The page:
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Let Freedom of Design & Color Ring with Sustainable Sanitary Solutions

Lindy Ausburne 07-16-2012

It is mystery to me as why health departments, as well as commercial and residential builders, place floor tile in a sanitary surfacing category.  A 10’x10’ area (mere 100 sq.ft.) of 12”x12” tile has 180 linear feet of seams (abutting joints where one meets another), along with 40 more linear feet around perimeter walls … 500 sq.ft. of 12’x12’ would add up 1020 linear feet of joints. 

Proper maintenance to assure grouts remain securely bonded to all sides of ceramic tile is seldom followed through on; bringing about an ideal habitat for the growth of mold, mildew, fungus, and general unsanitary conditions … this goes back to my initial question as to "how health department officials can consider tile sanitary." The tile itself is imperious due to factory baked in finish but the grouts surrounding are not (this is mere common sense).  Then there are the thin sets grouts below floor tile that tend to deteriorate when moisture/water and cleaning solutions migrate down between the tile joints (as the grouts/caulks between them deteriorate) … end result being the tile loosing it bond (if you have ever removed the 12”x12”x1/4” tile from a restaurant kitchen or public restroom floor your stomach will churn from the slimy, smelling, germ infested thin sets beneath; next time you do, take photos to shock your potential customer into selecting one of the seamless sanitary hardscape surface that you special in).

As a manufactured product, floor tile can’t offer freedom of color, design, patterns, or texture that that is associated with decorative concrete that is far easier and less costly to clean and maintain (saving dollars as pertaining to floor maintenance budgets and associated loss of floors productive use time)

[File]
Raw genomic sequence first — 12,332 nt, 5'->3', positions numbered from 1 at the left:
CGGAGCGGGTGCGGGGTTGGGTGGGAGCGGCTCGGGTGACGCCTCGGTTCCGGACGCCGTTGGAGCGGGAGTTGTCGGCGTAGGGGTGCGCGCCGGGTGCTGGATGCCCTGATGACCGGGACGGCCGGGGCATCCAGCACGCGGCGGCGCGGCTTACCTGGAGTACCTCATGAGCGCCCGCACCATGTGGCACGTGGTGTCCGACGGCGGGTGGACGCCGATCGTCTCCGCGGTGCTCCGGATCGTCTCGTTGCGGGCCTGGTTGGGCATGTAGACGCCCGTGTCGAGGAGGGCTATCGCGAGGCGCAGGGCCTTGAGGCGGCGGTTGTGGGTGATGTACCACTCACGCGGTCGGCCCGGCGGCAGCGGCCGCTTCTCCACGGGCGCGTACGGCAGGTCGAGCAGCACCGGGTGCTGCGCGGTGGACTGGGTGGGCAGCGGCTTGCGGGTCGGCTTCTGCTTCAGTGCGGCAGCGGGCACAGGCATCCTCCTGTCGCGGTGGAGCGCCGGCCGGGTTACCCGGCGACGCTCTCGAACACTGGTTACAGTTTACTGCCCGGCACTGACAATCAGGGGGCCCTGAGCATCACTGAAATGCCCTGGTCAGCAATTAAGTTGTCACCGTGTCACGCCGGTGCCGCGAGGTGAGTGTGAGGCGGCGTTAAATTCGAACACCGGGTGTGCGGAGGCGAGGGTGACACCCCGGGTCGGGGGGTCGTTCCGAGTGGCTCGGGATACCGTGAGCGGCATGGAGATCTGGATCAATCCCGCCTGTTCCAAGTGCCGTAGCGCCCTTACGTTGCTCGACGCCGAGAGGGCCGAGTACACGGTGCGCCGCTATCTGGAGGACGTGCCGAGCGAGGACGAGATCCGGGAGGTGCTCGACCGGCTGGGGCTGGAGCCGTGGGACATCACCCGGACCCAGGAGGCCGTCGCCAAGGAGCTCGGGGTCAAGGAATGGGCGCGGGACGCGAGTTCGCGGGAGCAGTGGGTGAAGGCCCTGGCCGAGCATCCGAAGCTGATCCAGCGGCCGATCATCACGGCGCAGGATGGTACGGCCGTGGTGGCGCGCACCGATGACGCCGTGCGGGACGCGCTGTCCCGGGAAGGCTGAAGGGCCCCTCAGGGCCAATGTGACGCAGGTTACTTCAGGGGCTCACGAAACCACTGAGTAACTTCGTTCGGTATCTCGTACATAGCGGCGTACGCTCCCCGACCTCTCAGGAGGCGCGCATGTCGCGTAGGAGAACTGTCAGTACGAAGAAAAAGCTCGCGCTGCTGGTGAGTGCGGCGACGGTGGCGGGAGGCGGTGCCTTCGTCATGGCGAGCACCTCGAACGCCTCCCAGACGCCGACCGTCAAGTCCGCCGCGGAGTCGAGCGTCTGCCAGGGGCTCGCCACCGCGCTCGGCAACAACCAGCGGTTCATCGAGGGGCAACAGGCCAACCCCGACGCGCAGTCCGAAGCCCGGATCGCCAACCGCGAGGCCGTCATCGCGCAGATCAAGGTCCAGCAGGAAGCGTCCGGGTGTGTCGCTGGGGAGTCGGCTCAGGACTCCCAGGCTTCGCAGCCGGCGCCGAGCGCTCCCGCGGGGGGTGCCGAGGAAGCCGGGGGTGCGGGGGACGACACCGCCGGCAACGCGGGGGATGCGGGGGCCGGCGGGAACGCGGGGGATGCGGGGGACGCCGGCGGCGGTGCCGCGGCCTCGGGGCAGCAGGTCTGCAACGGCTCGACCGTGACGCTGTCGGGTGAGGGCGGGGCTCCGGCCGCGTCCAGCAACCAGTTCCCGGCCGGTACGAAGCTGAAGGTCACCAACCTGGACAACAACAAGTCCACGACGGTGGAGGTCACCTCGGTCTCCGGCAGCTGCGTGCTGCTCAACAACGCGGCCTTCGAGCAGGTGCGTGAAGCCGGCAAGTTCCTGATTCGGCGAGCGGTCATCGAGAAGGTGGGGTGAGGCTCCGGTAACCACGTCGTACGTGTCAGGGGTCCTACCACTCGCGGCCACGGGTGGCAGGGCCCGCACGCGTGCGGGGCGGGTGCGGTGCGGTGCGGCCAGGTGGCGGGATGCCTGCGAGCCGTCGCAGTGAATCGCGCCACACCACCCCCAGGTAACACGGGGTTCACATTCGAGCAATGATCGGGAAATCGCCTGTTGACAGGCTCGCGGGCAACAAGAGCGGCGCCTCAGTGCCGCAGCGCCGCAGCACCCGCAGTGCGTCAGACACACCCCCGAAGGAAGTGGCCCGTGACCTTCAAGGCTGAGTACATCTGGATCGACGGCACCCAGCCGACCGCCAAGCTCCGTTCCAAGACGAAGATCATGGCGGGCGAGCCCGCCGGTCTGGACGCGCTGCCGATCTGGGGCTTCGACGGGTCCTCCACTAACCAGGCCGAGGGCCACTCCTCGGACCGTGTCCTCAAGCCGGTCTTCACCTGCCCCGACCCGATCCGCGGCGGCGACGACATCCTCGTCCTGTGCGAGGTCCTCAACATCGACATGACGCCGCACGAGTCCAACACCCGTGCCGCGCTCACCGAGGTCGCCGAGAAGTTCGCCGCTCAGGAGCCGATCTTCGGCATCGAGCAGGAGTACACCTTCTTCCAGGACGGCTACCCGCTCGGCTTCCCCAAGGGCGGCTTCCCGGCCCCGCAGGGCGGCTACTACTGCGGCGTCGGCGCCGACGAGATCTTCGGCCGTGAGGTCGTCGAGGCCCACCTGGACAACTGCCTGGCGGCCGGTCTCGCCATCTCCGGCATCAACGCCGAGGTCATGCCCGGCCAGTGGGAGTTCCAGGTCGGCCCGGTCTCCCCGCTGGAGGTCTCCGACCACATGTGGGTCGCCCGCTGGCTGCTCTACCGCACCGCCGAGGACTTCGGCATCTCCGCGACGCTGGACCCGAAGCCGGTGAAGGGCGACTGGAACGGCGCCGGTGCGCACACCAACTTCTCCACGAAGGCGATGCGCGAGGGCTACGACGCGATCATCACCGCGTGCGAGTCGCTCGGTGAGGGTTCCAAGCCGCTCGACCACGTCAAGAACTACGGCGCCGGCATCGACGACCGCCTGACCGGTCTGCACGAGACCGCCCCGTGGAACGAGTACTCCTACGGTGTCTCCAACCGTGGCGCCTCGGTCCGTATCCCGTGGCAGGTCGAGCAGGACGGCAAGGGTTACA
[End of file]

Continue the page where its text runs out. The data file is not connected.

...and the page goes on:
We as an industry need to declare war on ceramic tile… especially in regards to its use in restaurant kitchens, food processing/storage/preparation areas, public restrooms/locker rooms/aquatic areas, and all those that are frequently subjected to wet/damp conditions … in doing so we can expand our market share, win the war, and reign as the supreme flooring solution; professionally doing our best to promote and assure sanitary surfaces for all.”. 

VCT tile is another issue; cheap to install, costly to maintain. Various cost analysis’s have been done that evidence annual floor maintenance costs of VCT to be $1.00 (I have a copy of one such floor maintenance cost analysis of a schools, if you want a copy I will send to you by email attachment lindy.ausburne@gmail.com ) … those with 5000 sq.ft. of VCT will be flushing $5,000 their money down the drain every year (waxing, buffing, burnishing, stripping, rewaxing; not even considering the need to invest in buffing/burnishing equipment, pads and special cleaners, time it take to move furniture/etc out of the area to do so and then put it all back, and energy it takes to run floor maintenance equipment. It is important to note that a great deal of VCT tile can be found in public schools across the county … their funds should be invested in the education of our children instead wasted on floors in the form of VCT care/maintenance.  As long as VCT tile is in good condition and securely bonded, you can encapsulate it with a decorative concrete surfaces “or” various decorative/resinous coatings. Start by stripping all wax, next lightly abrade to make sure you have removed remaining foreign matter; fol1owed by applying 100% solids industrial flooring epoxy over the VCT, broadcast fine sand into wet epoxy as you go create an acceptable  profile for bonding polymer modified cementious overlayments or a high performance coating (100% solids industrial epoxy, PAP, etc that can be kicked it up a notch with vinyl chips/flakes, metallic dusts for a 3D high definition image, or epoxy/colorquartz seamless floor, just to name a few. Millions of sq.ft. of VCT tile is just waiting for transformation … IMO resurfacing over VCT tile future frontier just waiting to be embarked upon.

 

Lindy Ausburne

Decorative Concrete Forum Contributor Writer